A Raisin in the Sun Money Significance: Chasing Dreams and Unraveling Conflicts

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Updated: Aug 21, 2023
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The Younger family from the play A Raisin in The Sun is one of the most well-told stories of a struggling family. The playwright, Lorraine Hansberry, took inspiration from two of Langston Hughes’ most famous poems, both of which address issues of poverty. While she considered using ‘Mother to Son’, about the understanding of the defiance of not giving up, she preferred the poem ‘Harlem,’ with its underlying message about the outcome of a deferred dream. Both Langston Hughes’s poems can be related back to the struggle of chasing the “American dream.

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Walter Lee’s Dream and the Deferred Dream

In one of the very first scenes of the play, the playwright shows how Walter Lee has a dream that he wants dreadfully and is willing to take money from his mother to get it. The scene he is telling his wife about the importance of money, I believe, relates back to the meaning of the poem “Harlem” The whole poem is about a dream deferred. One of the lines in the poem asks if it festers like a sore in a very powerful scene when Lena (Walters’s mother) gets the money. Walter leaves the house after the conversation, not going his way.

WALTER, you ain’t looked at it, and you don’t aim to have to speak on that again? You ain’t even looked at it, and you have decided-(crumpling his paper) well, you tell that to my boy tonight when you put him to sleep on the living-room couch. . .

Conflicting Dreams and Moral Standpoints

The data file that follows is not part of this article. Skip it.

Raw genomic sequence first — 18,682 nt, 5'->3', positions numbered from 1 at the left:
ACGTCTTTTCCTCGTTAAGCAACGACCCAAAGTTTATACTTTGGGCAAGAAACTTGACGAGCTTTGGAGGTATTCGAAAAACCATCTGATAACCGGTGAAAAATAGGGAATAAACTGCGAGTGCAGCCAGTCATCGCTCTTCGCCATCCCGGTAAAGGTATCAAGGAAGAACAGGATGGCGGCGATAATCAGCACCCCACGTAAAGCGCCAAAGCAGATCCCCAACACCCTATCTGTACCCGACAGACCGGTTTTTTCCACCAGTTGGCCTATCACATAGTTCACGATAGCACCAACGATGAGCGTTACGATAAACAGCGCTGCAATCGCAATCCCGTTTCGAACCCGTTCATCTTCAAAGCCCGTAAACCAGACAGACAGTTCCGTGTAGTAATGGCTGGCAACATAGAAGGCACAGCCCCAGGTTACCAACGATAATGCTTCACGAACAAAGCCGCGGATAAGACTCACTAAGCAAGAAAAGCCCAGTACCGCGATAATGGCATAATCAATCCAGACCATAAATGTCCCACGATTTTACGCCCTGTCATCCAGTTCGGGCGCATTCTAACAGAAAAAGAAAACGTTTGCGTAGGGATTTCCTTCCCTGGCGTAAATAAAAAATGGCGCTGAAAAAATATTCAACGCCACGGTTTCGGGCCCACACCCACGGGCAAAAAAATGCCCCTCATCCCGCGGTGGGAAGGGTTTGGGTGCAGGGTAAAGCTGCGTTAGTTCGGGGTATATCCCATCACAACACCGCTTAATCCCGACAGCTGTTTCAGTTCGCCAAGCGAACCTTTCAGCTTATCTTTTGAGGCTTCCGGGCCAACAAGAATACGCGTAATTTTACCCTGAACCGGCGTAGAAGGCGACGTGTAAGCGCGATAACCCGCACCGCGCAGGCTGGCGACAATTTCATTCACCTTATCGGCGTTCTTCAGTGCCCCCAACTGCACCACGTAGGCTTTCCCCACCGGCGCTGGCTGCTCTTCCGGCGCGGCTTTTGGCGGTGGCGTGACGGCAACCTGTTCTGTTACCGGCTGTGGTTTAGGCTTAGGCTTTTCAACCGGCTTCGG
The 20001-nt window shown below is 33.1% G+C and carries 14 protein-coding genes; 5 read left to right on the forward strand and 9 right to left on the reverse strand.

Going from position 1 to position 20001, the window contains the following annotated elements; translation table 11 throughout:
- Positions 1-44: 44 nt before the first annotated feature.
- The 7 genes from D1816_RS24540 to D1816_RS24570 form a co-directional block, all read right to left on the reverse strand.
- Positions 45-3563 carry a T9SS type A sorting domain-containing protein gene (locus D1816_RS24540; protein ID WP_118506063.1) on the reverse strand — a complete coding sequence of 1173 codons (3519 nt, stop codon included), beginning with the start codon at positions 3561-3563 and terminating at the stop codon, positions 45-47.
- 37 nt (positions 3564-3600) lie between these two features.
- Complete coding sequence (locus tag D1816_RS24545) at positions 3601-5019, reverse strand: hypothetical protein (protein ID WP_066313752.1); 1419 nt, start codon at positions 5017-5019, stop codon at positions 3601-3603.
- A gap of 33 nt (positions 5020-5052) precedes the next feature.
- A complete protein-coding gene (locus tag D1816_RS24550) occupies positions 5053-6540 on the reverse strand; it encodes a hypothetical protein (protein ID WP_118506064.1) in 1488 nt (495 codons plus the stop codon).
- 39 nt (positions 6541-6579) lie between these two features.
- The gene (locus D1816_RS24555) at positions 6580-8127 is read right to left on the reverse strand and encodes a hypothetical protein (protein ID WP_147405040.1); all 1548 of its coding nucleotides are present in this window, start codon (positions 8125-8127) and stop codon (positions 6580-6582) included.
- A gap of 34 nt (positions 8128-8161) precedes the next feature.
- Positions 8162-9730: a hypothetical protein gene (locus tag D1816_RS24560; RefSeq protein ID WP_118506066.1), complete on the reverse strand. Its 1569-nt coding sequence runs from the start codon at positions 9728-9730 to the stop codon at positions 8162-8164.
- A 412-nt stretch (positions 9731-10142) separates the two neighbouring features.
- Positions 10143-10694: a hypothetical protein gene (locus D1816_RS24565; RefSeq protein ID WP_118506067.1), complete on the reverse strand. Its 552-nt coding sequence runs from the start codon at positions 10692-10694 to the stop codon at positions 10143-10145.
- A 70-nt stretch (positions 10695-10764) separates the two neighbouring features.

“RUTH, Where are you going?”

“WALTER, I’m going out!”

Between all the characters, there is one thing keeping their storylines tied together Lena’s money and Walter’s dream with the money is to open a liquor store. This, however, creates a conflict between him and his mother, going against her morals.

MAMA, if you a son of mine, tell her! (WALTER picks up his keys and his coat and walks out. (She continues bitterly) You. . . you are a disgrace to your father’s memory. Somebody get me my hat!

This is a very moving scene, with the two characters not being able to see eye to eye because of Lakoff’s understanding of the other’s needs. In one of the lines, Harlem, it asks if the dream runs of Walter is nitrosoureas for running from problems, and in this scene, we also can take a closer look at Mama and her need to tell her son what is right and wrong a lot like the poem mother to son.

Interpretation and Relatability

As we can see, the play A Raisin in The Sun is very impacted and moving with the use of the two poems, Mother to Son and Harlem, but only Harlem is credited at the beginning of the play. One of the things about A Raisin In The Sun is that it’s very relatable for all ages. Someone in their late 30s might find they see more of themselves in Walter or Ruth, but someone who’s older might see Lena as a more relatable character. I think for this very reason; the playwright leaned more toward the poem Harlem because their play is not just about the relationship between Lena and Walter but also the other members of the family. The poem Harlem is a good poem to describe the play. Mother to son is more, looking at just Lena and Walter.


  • Fitzgerald, F. Scott. The Great Gatsby. [Charles Scribner’s Sons], [1925].
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A Raisin in the Sun Money Significance: Chasing Dreams and Unraveling Conflicts. (2023, Jun 21). Retrieved from https://papersowl.com/examples/a-raisin-in-the-sun-money-significance-chasing-dreams-and-unraveling-conflicts/